To The Contrary Updated: 03/18/06
'Bias' in beholder's eye
To the Contrary
Email This Article Print This Story
Subscribe To Print
By Charles M. Kelly Special To The Herald
After noting in his column of March 15, that the faculty at Stanford University included 275 registered Democrats and just 36 registered Republicans, Thomas Sowell suggested that politics has intruded into the hiring process at many colleges and universities: Professors must "...see teaching as a means of social change -- meaning change in leftward direction."

Others have made similar charges against professional journalists. The fact that they are overwhelmingly registered Democrats leads conservative critics to try to convince the public that they are "biased liberals."

Of course, one could be a liberal ideologue and then go into teaching or journalism. But the more likely sequence is that true professors and journalists adhere to the scientific nature of their professions, and objectively observe what's actually going on in our society and the world. As a result, most become liberals and vote Democratic.

If professors and journalists do have a consistent bias, it's the belief that government must represent the interests of the total society: Rich and poor, investors and workers, majorities and minorities, as well as the physical environment. As a result of this bias, if you choose to call it a bias, they have no choice but to antagonize the right-wing conservatives who are causing most of today's economic and international problems.

The disaster of Iraq, the explosion of billionaires and multi-millionaires, the skyrocketing deficit, the disintegration of the middle class, and the huge income and wealth disparity between America's rich and poor are now obvious to everyone. It doesn't take any "bias" to report or describe the disastrous effects of our country's conservative policies of the past 30 years.

Clinton and NAFTA

This period also includes the time when Clinton stole the Republican cause of globalization by pushing NAFTA through Congress. At least Clinton raised taxes on those who benefited most from globalization, instead of granting them tax breaks.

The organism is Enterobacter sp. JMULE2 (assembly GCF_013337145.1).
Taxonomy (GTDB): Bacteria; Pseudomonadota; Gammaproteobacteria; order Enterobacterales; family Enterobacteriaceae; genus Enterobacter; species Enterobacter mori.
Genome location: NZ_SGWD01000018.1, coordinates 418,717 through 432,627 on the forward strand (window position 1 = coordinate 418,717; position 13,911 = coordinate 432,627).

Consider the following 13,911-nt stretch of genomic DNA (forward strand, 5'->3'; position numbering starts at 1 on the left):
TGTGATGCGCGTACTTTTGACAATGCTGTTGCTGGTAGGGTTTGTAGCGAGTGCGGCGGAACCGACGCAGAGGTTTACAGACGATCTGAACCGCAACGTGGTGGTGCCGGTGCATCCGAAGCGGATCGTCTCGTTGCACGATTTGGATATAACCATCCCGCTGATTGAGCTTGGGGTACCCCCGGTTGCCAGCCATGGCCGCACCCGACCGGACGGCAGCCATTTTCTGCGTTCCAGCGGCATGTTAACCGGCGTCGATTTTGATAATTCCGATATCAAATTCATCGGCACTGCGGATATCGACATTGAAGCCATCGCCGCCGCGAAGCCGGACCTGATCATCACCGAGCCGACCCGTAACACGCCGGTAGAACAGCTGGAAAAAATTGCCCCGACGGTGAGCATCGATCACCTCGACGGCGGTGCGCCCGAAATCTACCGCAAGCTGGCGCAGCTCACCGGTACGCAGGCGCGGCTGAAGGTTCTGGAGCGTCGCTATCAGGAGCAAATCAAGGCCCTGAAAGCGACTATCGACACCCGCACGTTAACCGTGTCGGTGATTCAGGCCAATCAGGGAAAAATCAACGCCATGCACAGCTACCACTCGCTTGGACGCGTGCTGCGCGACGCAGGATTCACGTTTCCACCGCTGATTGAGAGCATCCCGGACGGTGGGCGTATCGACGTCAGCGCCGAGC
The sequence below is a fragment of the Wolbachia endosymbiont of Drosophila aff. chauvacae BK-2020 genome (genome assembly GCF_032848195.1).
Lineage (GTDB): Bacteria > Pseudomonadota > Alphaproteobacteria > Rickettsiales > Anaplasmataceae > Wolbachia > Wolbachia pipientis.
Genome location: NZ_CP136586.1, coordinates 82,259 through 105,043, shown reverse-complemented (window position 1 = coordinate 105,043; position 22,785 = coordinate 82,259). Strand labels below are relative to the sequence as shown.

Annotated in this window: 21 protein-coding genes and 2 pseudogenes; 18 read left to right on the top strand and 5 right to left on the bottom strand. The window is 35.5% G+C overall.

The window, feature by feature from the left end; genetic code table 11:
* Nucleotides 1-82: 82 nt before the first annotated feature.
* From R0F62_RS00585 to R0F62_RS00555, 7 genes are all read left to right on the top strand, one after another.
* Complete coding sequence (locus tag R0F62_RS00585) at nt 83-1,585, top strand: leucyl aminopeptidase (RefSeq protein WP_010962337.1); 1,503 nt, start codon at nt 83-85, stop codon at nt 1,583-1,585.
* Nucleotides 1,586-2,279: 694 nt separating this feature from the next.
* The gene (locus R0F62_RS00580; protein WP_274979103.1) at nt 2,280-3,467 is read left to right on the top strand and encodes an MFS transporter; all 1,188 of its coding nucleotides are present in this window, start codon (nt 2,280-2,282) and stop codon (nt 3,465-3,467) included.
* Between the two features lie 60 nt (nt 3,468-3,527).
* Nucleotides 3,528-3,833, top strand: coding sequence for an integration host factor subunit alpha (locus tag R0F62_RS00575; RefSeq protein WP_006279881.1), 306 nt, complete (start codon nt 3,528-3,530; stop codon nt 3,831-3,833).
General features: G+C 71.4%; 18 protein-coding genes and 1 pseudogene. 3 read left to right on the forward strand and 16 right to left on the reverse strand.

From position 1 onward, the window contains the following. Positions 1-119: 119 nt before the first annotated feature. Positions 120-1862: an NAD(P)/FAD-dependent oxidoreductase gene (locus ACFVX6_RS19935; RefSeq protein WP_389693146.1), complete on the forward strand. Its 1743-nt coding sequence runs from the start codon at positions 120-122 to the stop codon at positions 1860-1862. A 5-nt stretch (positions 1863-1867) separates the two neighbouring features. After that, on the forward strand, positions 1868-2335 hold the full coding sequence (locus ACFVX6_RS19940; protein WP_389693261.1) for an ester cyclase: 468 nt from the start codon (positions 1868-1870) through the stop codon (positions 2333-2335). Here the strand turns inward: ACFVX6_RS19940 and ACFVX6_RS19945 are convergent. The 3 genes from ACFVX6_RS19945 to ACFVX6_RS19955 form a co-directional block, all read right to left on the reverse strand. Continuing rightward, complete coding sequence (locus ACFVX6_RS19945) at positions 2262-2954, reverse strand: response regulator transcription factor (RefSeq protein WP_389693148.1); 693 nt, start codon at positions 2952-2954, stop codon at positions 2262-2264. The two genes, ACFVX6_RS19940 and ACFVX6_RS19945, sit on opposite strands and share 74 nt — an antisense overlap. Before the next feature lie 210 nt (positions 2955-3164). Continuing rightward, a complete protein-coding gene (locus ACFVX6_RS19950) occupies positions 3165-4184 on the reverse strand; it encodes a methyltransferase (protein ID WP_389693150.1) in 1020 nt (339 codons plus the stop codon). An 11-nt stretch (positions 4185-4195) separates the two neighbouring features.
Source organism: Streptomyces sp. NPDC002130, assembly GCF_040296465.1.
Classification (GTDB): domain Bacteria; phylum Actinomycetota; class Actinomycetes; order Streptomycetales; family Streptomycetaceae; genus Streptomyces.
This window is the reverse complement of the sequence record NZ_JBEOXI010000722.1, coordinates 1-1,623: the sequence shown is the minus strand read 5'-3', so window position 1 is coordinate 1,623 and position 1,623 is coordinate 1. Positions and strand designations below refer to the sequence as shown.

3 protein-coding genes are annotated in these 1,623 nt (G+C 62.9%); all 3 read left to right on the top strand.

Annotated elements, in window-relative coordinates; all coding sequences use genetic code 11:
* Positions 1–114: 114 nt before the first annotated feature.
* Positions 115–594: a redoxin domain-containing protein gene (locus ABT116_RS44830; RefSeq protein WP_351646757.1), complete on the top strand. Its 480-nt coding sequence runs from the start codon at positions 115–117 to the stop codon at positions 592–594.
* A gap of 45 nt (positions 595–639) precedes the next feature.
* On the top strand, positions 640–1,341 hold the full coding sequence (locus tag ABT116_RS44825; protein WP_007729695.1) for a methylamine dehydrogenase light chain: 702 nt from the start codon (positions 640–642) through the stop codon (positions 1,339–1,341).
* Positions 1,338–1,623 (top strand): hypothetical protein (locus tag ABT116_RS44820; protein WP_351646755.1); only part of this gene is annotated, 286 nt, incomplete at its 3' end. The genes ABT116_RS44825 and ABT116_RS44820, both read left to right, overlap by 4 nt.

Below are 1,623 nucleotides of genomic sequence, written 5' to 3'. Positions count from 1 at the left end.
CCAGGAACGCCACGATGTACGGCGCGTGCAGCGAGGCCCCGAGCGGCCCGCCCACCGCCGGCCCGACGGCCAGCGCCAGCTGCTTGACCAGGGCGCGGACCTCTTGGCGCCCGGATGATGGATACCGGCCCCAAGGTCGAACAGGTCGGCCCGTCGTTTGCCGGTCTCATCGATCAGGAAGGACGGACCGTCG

Today's right-wing conservative bias, on the other hand, is that government should represent the interests of the wealthy and the powerful at the direct expense of the working-class.

Take, for example, taxes. Today's government policy is deliberately designed to benefit our new aristocracy at the direct expense of workers. For example, Barron's -- probably our most influential conservative financial publication for serious investors -- noted: "By gradually taking capital out of the tax base through reductions in levies on dividends, capital gains and inheritances, Bush is transforming the income tax into a pure tax on wages. If Bush can finish his work, the capital gains, dividend and estate taxes may disappear entirely."

The wealth gap

How's that for an almost dictionary definition of an aristocracy? We're creating an economic and political system in which wealth is inherited, the income from wealth is not taxed and the tax burdens are shifted to those who work for a living.

The relentless downward trend for good-paying working-class jobs is occurring throughout our country as we exchange jobs that pay decent wages for jobs at poverty level wages. At the same time, of course, the incomes of our new aristocracy -- top corporate executives, investors, and the inheritors of wealth -- are skyrocketing. As a matter of fact, the tax breaks that have been given to our new aristocracy have probably exacerbated the problem, as these people invest in today's emerging economic powerhouses: China and India. They put their money in those countries with the lowest wages, worst working conditions and the fewest protections of workers and the environment.

It's about time that the voting public realized that the majority of today's journalists are the most objective reporters of what's happening in our society, and most college professors are the best objective analysts of economic, social and environmental issues. The right-wing defenders of America's wealthy and powerful, like Mr. Sowell, are trying to divert attention from the failures of right-wing conservative ideology by discrediting the very ones we should be paying attention to.

Chuck Kelly is a retired management consultant in Tega Cay, and is author of "The Destructive Achiever," "Power and Ethics in the American Corporation," and "Class War in America." He can be reached at

This weekly column features opposing views from readers. These opinions are contrary to those expressed on this page or which otherwise take issue with something that appears in The Herald. All commentaries submitted become the property of The Herald and may be republished in any format.

'Bias' in beholder's eye - 03/18/06

Shopping Buy and sell anything and everything in one stop.
Subscription Who's Getting The Chair?
Buzzies Find the best place to get a bagel or a good lunch.
Photo Reprint Order photos that have been displayed in print or online.